Grasmere village is a very pretty and popular tourist destination. It is situated on the River Rothay which flows into Grasmere Lake from where the village takes its name. Surrounded by hills the village is overlooked from the north-west by the rocky hill of Helm Crag also known as “The Lion and the Lamb” or the “Old Lady at the Piano”. These names are derived from the shape of rock formations on its summit depending on which side you view it from. To the east it is overlooked by Heron Pike and Great Rigg on the western ridge of the Fairfield horseshoe. To the south-east by Loughrigg Fell and to the west the long ridge comes down from High Raise. There are a number of walks that start from Grasmere and the village is also on the route of Alfred Wainwright’s Coast to Coast Walk. Grasmere is home to Sarah Nelson’s Gingerbread and the famous Grasmere Gingerbread Shop can be found at Church Cottage tucked away at the corner of St Oswald’s churchyard. Church Cottage which was built in 1630 was originally the village school. William Wordsworth who described the village as “the loveliest spot that man hath ever found” lived in Grasmere for fourteen years. Dove Cottage located on the main road just outside the village was once an inn and became the home of the famous poet William Wordsworth for 8 years in 1799. He married Mary in 1802 and three of his five children were born there. Dove Cottage, the Wordsworth Museum next door and Dove Cottage Garden, which has been restore to the half wild state that William and his sister Dorothy created, are all open to the public.  Wordsworth moved to Allan Bank in Grasmere village to accommodate his growing family and finally in 1813 to Rydal Mount in Rydal until his death in 1850. He is buried in St Oswald’s Parish Churchyard alongside his wife Mary, daughter Dora and other family members. Next to the church is a Daffodil Garden in memory of the poet. Grasmere Lake, one of the Lake District’s smaller lakes, is both fed and drained by the River Rothay which rises close to Rough Crag above Dunmail Raise and flows through the village of Grasmere before entering the lake and then exits downstream into Rydal Water then continues south to merge with the River Brathay.  The rivers then continue into the northern end of Windermere. The lake containing a single island known simply as The Island is leased by the Lowther Estate to the National Trust.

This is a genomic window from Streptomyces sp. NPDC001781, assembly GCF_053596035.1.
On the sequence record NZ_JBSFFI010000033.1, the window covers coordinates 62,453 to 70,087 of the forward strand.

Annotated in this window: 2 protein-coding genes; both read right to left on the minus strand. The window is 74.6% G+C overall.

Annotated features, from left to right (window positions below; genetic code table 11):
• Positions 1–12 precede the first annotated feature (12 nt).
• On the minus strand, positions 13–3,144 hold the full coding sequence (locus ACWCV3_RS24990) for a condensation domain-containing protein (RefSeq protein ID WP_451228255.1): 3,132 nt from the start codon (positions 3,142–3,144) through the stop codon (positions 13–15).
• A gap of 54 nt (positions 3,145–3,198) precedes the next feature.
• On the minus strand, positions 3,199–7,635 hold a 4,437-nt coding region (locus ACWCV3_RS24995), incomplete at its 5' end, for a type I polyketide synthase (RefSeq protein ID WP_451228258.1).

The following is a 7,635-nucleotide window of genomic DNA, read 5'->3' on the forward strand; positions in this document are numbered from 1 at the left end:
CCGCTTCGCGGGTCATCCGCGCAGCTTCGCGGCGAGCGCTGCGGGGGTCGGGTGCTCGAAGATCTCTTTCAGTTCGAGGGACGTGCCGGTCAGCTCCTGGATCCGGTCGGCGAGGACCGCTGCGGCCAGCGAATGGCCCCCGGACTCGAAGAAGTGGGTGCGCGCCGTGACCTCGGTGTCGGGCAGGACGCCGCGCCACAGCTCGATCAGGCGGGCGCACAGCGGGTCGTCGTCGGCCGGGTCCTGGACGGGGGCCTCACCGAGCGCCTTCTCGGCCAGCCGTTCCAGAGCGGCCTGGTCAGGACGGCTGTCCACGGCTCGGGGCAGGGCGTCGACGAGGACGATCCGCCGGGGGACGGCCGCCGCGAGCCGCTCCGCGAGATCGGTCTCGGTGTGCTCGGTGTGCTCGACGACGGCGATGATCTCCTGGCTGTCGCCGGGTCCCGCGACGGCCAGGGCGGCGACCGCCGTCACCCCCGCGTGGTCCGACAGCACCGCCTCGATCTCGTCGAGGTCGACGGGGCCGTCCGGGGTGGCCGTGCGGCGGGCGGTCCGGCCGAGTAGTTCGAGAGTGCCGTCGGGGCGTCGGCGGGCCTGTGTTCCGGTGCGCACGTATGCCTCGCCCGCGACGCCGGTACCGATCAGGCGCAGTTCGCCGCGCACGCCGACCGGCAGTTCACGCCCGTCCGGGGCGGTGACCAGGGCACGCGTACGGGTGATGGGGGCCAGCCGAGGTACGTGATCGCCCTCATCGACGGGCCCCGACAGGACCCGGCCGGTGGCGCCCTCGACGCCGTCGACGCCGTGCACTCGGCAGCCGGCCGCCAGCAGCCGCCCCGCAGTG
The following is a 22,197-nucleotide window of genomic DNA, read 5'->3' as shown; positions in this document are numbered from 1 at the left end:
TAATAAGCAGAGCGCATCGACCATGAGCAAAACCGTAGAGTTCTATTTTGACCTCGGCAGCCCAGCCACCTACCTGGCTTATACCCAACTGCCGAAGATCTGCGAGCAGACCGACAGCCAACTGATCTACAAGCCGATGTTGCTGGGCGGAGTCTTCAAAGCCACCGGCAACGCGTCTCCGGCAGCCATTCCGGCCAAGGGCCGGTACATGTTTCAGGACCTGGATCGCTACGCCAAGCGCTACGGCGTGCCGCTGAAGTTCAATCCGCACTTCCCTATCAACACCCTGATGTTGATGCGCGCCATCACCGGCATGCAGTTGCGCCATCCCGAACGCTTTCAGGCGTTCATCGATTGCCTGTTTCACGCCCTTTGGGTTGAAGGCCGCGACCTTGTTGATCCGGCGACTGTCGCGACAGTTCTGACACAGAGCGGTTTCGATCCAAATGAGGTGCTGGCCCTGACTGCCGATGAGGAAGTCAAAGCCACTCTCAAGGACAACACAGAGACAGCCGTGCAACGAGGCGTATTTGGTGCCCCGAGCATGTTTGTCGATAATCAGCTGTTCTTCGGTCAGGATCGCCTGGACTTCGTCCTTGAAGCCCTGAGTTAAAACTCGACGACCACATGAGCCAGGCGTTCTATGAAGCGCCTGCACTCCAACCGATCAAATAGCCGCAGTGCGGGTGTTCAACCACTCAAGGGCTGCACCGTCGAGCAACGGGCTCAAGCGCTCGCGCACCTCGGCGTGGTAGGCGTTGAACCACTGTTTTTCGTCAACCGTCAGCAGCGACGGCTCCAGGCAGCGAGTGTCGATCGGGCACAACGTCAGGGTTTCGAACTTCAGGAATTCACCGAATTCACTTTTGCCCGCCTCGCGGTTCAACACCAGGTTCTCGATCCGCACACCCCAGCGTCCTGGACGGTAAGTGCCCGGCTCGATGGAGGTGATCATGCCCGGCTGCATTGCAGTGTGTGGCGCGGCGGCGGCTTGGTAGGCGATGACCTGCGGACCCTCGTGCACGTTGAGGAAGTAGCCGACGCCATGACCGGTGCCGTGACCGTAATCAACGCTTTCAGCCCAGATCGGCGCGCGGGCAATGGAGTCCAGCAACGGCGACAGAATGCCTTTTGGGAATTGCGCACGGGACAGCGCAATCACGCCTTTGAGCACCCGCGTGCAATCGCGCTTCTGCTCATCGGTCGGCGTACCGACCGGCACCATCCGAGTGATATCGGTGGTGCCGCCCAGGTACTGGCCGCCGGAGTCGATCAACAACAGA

Alcock Tarn situated at 360 metres on the western flakes of Heron Pike was originally a small natural tarn known as Butter Crags Tarn. This stunning tarn was enlarged by means of a stone and earth dam in the 19th century to a depth of about 2 metres and it was then stocked with brown trout by its owner Mr Alcock of Hollins in Grasmere. The walk up to the tarn offers some of the best views of the Grasmere valley and the tarn provides wonderful views of Grasmere and Grasmere Lake to the west, Lake Windermere to the south and Coniston to the south-west. On a clear day Blackpool Tower can be seen in the far distance.